Unknown assailants killed at least 95 people in a central Mali village overnight, government officials said on Monday.
The latest massacre in a growing ethnic conflict driven by fear and suspicion over alleged ties to extremist groups once limited to the West African country’s north. There was no immediate claim of responsibility for the attack on the ethnic Dogon village, though tensions have been high since an ethnic Dogon militia was accused of carrying out a massacre in an ethnic Peuhl village in March that left at least 157 dead. The killings highlight the Malian security forces’ inability to contain the spreading extremism by fighters linked to the Islamic State organization and al-Qaida and the growing danger of frightened communities arming themselves. Nineteen people were missing after the Dogon village of Sobame Da was attacked around 3 a.m. on Monday, said Interior Security ministry spokesman Amadou Sangho. Homes were burned and animals slaughtered, the government said.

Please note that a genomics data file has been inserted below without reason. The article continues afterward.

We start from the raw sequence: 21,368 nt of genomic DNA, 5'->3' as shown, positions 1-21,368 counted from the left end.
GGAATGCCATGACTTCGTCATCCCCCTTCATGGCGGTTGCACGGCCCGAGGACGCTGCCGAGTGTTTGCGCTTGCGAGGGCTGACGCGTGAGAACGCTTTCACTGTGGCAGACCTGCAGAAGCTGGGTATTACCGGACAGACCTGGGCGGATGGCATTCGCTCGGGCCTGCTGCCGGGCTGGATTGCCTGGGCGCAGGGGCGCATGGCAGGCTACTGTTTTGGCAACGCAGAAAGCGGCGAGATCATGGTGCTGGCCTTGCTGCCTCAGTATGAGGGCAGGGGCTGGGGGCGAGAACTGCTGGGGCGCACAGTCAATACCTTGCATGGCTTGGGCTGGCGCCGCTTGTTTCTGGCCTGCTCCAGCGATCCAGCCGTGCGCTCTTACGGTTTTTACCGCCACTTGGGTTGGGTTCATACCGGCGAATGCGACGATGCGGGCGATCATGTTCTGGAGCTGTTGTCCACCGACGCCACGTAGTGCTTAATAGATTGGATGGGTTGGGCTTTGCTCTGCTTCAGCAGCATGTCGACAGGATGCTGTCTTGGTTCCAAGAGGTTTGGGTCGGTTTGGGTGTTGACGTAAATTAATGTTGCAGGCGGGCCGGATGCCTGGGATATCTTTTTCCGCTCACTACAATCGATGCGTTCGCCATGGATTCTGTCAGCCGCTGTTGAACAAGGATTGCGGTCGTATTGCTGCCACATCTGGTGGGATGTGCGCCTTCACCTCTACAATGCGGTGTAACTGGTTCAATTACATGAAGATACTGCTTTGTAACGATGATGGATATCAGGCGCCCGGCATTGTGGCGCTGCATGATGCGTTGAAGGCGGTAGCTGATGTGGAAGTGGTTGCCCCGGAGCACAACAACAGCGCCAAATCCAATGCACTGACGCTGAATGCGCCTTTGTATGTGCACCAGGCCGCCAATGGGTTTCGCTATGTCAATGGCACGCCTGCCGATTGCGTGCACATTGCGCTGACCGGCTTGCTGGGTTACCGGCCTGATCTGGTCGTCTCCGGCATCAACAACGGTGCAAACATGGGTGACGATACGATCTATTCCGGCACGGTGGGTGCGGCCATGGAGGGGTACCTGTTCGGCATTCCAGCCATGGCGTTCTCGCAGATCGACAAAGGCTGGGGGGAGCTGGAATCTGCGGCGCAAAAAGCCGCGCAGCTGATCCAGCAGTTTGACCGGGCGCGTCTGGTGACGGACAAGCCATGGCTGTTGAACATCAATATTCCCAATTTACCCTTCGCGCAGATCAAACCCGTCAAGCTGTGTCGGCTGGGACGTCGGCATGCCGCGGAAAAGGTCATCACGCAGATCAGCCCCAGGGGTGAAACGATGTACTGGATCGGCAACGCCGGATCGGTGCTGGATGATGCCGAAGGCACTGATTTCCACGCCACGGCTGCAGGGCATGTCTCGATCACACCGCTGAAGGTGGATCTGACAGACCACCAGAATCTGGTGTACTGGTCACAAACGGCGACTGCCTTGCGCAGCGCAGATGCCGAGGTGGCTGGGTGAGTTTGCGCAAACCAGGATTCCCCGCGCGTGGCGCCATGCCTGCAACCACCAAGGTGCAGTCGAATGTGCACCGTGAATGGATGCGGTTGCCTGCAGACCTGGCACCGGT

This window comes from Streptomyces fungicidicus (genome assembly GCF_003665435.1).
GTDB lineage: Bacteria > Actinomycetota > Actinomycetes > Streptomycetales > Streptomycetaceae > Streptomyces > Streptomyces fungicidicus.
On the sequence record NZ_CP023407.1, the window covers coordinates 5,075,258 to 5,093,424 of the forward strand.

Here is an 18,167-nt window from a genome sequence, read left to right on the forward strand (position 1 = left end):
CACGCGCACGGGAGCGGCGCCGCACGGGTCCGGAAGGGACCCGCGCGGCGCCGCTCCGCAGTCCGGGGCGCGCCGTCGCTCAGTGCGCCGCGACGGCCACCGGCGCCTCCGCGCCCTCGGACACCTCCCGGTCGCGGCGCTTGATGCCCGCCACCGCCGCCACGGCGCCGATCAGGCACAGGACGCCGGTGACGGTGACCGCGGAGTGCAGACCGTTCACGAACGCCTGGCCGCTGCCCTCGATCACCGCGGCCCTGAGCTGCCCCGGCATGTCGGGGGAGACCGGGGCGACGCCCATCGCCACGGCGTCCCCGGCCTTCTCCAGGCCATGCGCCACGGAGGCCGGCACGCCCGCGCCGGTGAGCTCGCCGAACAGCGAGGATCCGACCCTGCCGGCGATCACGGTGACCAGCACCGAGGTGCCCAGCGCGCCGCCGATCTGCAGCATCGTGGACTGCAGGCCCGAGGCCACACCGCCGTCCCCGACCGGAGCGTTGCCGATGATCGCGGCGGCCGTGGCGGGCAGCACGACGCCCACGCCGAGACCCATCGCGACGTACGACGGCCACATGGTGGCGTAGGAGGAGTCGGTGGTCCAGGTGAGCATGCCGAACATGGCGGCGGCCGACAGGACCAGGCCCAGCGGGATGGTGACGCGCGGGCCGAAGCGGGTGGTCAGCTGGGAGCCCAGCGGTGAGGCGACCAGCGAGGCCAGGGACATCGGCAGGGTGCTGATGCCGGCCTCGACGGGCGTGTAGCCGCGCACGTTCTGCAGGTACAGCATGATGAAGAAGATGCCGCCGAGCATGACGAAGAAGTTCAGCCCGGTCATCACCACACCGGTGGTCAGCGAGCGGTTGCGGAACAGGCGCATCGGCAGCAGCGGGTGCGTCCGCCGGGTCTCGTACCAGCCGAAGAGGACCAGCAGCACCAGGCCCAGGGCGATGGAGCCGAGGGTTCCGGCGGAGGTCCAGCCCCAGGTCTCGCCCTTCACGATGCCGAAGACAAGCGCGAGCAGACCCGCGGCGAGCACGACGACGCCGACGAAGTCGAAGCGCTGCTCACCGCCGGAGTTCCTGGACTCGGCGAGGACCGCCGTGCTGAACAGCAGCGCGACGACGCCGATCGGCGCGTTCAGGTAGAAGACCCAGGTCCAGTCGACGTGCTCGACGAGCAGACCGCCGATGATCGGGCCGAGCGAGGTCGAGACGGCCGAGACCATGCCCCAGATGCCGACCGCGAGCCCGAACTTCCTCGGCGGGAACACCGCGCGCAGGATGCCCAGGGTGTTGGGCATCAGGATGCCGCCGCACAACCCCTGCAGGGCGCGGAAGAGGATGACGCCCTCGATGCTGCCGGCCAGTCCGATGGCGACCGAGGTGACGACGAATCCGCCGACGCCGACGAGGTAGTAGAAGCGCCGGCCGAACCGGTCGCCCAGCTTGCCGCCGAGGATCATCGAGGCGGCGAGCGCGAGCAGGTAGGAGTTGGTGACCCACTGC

The village is in the commune of Sangha, the heart of the Dogon militia blamed for the March attack that has been the deadliest so far.